Editor’s Note: This article was transcribed by Ken Perdue.
[From The Richmond Enquirer, June 8.]
GRANT’S OPERATIONS ON THE JAMES RIVER.
Scouts report that on Saturday last the enemy towed up James river above the mouth of Powell’s creek, a pontoon bridge, with sixty tents pitched upon it. Perhaps this is the bridge upon which Grant hoped to pass after breaking through the lines of General Lee. But as he failed to force his way through, the aforesaid pontoon bridge may prove useless above the mouth of Powell’s creek, which is in Prince George county. This constructed pontoon bridge will span the river, and should Grant reach the James river near Harrison’s landing or opposite City Point, it would enable him to throw his army speedily around and push on to Petersburg, while General Lee was making the circuit around by Richmond. The south side is now the point for which Grant is making — he has abandoned all hope of taking Richmond except by siege — by taking possession of Petersburg, and with his cavalry cutting and destroying the Danville railroad and starving the city into surrender. He is endeavoring to repeat the Vicksburg campaign. His failure to cross the Chickahominy may materially alter his plans, but should he once succeed in fixing himself on the south side, either north or south of the Appotomax, while his army would be no more formidable there than anywhere else, his cavalry could do us much damage and put us to many inconveniences. It is rumored that a cavalry command from the James river crossed the Chickahominy yesterday, at the Forge Bridge, in Charles City county, going to Grant’s army. It is supposed to be a party reconnoitering the way for Grant to the James river. All circumstances point to Grant’s going over the James, if Lee will permit him.1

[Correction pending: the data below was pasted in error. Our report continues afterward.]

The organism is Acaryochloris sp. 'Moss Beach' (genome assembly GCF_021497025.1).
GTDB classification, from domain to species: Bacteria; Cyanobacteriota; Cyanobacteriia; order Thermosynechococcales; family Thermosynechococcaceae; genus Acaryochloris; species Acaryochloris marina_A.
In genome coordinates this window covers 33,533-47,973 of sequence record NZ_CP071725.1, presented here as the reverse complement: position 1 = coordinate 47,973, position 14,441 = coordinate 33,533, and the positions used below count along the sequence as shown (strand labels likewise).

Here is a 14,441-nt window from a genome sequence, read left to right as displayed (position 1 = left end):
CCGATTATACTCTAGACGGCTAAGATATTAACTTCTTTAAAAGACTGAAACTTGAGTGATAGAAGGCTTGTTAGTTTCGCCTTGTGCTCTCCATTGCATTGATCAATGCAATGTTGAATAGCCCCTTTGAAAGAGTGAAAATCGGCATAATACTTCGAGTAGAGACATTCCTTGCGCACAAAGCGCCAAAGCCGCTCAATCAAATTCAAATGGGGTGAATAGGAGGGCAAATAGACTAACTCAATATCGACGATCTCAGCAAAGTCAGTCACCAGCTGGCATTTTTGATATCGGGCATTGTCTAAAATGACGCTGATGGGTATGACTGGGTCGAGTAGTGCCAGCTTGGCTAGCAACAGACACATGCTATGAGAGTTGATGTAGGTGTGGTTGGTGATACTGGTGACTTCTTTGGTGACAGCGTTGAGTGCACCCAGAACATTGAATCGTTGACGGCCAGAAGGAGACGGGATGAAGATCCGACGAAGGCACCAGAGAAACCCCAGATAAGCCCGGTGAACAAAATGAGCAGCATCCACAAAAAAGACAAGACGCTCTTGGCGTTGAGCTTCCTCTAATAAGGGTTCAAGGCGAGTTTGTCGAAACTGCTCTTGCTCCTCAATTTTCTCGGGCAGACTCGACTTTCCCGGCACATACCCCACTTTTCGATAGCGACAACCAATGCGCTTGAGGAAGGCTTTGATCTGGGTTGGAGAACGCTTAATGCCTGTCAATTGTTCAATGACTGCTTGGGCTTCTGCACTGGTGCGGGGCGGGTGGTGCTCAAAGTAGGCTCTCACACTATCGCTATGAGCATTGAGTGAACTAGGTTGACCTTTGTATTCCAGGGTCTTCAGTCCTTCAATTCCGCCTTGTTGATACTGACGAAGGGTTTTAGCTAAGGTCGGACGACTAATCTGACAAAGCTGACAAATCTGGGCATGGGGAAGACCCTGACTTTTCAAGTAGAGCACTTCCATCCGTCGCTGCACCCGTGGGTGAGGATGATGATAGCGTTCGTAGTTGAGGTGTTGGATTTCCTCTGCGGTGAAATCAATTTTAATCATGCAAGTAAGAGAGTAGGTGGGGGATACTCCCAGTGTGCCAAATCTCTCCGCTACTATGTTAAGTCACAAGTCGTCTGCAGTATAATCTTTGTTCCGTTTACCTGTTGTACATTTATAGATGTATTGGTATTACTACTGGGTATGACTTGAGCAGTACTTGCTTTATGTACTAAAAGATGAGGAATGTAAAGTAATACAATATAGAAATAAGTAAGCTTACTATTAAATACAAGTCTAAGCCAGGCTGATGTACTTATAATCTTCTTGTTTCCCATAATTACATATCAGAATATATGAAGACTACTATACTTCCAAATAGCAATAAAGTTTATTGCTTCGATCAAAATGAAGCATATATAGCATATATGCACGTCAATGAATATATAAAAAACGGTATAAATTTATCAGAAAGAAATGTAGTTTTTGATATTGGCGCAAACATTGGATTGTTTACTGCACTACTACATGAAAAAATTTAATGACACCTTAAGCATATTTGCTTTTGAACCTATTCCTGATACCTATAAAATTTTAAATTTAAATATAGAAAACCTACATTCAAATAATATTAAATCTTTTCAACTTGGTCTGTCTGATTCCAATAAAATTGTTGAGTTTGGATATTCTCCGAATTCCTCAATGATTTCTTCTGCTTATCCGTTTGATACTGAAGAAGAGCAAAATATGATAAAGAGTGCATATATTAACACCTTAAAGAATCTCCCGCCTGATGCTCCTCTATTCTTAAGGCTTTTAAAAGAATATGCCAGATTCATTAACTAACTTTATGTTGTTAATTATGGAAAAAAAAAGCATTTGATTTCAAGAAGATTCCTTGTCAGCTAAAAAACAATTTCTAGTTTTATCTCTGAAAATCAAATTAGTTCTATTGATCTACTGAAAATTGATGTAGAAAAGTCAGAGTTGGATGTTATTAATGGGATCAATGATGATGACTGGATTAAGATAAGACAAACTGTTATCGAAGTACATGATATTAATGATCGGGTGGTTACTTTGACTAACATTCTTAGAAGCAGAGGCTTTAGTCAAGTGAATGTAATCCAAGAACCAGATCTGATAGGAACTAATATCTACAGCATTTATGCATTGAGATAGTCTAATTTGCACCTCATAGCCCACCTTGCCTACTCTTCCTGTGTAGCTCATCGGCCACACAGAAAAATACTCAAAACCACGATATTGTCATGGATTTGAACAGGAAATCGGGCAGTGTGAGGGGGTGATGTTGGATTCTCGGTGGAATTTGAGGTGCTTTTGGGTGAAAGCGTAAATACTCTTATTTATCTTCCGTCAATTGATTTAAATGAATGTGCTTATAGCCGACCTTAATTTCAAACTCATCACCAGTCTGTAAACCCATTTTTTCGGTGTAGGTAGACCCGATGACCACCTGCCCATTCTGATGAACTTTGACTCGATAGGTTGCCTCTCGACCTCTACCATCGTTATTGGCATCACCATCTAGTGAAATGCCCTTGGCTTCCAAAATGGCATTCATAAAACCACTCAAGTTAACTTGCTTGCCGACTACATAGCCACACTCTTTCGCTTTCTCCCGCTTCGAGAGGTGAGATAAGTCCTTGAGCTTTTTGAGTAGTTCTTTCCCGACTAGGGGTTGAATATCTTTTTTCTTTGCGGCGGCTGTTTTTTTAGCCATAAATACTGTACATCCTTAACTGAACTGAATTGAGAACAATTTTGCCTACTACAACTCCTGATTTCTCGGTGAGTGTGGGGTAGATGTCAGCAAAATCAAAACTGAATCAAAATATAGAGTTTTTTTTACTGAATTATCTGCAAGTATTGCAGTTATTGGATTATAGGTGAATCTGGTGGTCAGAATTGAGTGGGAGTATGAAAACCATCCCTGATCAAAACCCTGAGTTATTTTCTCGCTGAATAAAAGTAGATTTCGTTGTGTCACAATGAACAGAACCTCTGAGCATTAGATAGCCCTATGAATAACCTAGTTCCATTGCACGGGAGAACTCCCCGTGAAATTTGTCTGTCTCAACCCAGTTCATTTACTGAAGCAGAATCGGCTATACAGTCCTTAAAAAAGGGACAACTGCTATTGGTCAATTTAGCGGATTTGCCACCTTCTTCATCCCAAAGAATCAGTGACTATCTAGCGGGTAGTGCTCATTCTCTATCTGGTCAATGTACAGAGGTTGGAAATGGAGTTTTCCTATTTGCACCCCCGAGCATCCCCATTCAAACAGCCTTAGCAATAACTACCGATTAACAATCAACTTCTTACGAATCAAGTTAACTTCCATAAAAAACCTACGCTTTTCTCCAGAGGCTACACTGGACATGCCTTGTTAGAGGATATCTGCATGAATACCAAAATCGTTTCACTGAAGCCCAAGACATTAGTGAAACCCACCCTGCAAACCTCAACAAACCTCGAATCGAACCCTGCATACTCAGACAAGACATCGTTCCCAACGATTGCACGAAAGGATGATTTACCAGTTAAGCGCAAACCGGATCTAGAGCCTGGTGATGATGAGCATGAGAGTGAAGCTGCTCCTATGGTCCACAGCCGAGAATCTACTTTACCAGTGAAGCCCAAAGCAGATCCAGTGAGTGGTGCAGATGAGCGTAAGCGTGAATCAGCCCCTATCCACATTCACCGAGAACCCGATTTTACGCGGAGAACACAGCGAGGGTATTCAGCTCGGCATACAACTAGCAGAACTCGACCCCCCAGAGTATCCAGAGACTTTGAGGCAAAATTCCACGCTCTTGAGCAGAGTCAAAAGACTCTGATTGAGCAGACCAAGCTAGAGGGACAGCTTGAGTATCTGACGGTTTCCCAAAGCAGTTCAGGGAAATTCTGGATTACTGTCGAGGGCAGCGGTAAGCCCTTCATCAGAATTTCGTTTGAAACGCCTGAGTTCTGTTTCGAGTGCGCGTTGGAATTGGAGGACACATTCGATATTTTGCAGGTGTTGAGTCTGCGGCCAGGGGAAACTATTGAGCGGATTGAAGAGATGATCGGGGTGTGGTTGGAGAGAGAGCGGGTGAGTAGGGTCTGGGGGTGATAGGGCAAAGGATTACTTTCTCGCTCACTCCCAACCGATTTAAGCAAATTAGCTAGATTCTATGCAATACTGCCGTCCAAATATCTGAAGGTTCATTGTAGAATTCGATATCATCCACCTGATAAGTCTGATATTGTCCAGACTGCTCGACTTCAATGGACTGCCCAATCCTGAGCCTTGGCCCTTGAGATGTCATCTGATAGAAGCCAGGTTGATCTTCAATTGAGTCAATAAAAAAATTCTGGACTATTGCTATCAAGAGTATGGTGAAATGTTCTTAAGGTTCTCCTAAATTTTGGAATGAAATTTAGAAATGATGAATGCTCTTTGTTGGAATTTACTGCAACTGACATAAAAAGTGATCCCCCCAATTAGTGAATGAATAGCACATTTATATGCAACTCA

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- Daily Ohio Statesman, June 16, 1864 ↩